Ask a breastfeeding mom about the first time they nursed at a busy restaurant during brunch, or out with the baby alone in public, and chances are you’ll hear some vivid stories. These experiences really stick with us—like the first day of school or at a new job. Soon enough you become fluent in feeding on the go. You might even be one of those ninja moms who can stealth nurse in a carrier, hands-free, walking your dog on a snowy day. Something to aspire to!
Until you get good enough to nurse anywhere, anytime, here some safe places to feed on the go if you’re feeling shy—beyond your car. A quick word about your wardrobe before we get started: always wear breastfeeding-friendly clothes. Sadly dresses are out for now; hike one up in public and you’ll expose way more than you want to. You can either buy breastfeeding-specific clothing like nursing tanks (these cover your stomach and only expose what baby needs) or layer stretchy tank tops and shirts.
Dressed well, now it’s time to venture out.
- Big box stores.
Many big box stores that sell kid gear have family diaper changing stations. Some of these will have a comfortable chair, some won’t. Some will also be cleaner than others. If the store happens to sell items like cribs and rocking chairs, take a load off by “testing” a glider. If you angle your baby right, she’ll cover your nipples. Not sure how? Practice at home in front of a mirror. And keep in mind the law is on your side. Most if not all states have laws that protect moms breastfeeding in public.
- Furniture stores.
When the need strikes, what could be better than a room full of upholstered chairs and couches? If you’re feeling uncomfortable, look for the part of the store with the kid-related furniture and set up shop there. You will not be the first or the last mom to do so, and you might even run into other nursing moms. Ah, safety in numbers.
- Bathroom lounges—but not stalls!
High-end department stores often have lovely lounges outside but connected to their bathrooms where shoppers can put their feet up, reapply some lipstick, and/or make a phone call. These are perfect for the nursing mother. Don’t attempt to nurse your baby in an actual bathroom stall; that’s icky for all involved. And so not needed! Bonus if you sit down next to a grandmother who tells you stories about her own breastfeeding days.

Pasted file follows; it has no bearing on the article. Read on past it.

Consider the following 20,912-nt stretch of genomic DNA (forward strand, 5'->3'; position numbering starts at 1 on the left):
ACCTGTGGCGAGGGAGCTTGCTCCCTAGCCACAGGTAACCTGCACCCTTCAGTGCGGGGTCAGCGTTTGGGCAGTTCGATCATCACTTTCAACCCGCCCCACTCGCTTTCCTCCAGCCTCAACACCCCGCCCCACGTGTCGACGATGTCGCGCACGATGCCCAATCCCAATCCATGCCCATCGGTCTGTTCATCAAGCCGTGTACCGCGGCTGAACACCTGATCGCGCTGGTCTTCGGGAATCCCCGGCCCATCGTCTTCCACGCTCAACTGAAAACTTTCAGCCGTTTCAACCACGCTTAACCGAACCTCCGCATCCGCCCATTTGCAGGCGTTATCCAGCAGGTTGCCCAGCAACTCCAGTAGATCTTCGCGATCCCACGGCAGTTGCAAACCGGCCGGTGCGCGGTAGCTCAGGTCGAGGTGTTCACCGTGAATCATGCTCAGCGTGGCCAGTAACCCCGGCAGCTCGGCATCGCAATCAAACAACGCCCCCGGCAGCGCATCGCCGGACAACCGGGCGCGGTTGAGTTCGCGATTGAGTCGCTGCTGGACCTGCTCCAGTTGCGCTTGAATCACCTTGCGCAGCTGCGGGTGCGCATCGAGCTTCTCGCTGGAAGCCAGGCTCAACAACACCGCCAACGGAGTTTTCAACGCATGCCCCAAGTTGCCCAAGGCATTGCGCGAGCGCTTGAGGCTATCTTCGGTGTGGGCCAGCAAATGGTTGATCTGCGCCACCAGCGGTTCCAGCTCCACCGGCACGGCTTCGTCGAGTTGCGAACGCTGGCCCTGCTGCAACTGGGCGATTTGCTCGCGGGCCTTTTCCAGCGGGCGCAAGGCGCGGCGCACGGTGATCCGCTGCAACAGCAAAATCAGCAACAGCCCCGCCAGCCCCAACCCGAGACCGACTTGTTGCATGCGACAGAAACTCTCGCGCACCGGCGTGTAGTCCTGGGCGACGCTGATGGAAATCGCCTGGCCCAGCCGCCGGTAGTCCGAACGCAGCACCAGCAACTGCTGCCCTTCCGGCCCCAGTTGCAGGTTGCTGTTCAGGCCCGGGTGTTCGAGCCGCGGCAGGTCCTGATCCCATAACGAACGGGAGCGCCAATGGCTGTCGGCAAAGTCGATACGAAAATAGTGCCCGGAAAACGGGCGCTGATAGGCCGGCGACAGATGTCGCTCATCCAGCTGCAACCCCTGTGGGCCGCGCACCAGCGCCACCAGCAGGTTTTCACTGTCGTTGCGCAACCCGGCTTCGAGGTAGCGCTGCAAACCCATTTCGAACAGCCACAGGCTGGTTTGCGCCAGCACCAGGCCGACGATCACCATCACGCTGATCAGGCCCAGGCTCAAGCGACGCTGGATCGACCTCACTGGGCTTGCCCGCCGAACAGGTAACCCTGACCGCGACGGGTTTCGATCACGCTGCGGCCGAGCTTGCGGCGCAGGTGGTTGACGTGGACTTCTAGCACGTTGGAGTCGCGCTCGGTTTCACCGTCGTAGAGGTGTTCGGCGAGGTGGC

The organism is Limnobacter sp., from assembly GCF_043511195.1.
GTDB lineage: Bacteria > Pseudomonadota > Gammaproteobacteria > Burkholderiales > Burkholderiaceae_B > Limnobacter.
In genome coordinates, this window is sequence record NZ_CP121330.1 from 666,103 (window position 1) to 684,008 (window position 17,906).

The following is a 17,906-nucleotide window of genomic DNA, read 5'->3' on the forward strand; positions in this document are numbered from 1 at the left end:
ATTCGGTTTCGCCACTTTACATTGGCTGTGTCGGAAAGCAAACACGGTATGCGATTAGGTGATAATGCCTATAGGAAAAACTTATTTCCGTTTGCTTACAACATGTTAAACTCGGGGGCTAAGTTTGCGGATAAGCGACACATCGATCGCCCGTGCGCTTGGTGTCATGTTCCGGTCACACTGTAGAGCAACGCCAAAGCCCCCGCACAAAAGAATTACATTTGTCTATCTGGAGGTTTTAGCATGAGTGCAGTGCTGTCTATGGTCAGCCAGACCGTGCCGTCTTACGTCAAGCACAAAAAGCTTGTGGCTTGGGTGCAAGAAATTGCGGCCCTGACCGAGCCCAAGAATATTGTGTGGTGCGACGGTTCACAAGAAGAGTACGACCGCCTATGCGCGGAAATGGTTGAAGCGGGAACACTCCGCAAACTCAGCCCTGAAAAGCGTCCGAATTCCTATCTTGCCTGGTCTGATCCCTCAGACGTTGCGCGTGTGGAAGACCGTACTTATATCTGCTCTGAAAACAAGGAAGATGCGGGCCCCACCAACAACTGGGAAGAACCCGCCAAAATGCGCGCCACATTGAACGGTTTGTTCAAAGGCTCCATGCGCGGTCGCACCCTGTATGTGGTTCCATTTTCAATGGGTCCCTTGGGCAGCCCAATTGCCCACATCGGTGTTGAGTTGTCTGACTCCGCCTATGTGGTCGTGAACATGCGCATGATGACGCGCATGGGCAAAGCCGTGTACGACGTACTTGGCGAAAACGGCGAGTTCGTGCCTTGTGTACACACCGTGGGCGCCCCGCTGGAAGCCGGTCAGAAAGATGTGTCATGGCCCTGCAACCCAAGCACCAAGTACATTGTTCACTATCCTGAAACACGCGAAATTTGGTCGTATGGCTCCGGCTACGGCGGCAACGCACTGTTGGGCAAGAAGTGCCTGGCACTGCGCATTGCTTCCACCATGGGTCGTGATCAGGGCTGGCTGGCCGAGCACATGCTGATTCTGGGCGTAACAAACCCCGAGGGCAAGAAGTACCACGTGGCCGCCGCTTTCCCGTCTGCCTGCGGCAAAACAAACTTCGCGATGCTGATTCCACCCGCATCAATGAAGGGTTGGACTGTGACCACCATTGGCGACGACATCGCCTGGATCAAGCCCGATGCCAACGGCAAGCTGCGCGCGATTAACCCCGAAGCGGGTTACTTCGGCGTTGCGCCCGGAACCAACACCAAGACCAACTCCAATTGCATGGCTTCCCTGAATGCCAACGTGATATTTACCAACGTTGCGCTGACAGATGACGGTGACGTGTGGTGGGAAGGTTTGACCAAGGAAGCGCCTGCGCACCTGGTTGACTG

- Anywhere kids are welcome.
Toy stores know it’s good business to cater to nursing moms. Feel free to nurse in any store that caters to kids. And if you happen to have another kid or two, they will be well entertained as you sit and nurse.
- Libraries and bookstores.
Have you ever been to a baby or toddler story hour at the local library? Nursing central! You will be in very good company if you feed your baby in the kid’s section of the library or even a bookstore. Older siblings will also have something to do while they wait for their baby sister or brother to fill up.
- Bra and lingerie stores.
Any shop that sells maternity or nursing gear welcomes nursing moms with open arms. Sometimes they even offer you water! Such luxury to be understood by strangers.
- Public parks, including playgrounds.
When the weather is nice, it’s lovely to nurse outside. If it makes you more comfortable, seek out an empty bench facing away from passing traffic (cyclists, runners, walkers). If the idea of nursing outside in public gives you pause, step into a children’s playground. You’ll find your people there!
When you’re out to brunch with your family and friends, it’s easy to feel like you can nurse. There are lots of people to shield you, and divert eyes away from you. When you’re alone getting a cup of coffee or tea in a café, you might feel less secure. But you should feel free. There are plenty of cafes—national chains and beloved local spots—with comfortable chairs that are perfectly fine places to feed a baby. If your neighborhood has a lot of kids, you can rest assured anywhere serving coffee in the middle of the day is fair game.
- Museums and galleries.
You can sit down at a cafe in a museum, or even find a lounge attached to a bathroom. But you can also nurse standing up as you look at art. This requires figuring out how to slide your baby around in the carrier so your nipple and their mouth line up. It’s a little awkward, but tutorials and even videos abound online. Once you get this move down, your baby largely just looks like they do when they’re asleep in the carrier. No one is the wiser.
WRITTEN BY PLUM ORGANICS
The advice provided in this article is for informational purposes only and is not a substitute for medical diagnosis, advice or treatment for specific medical conditions. Always consult a pediatrician to understand the individual needs of your child.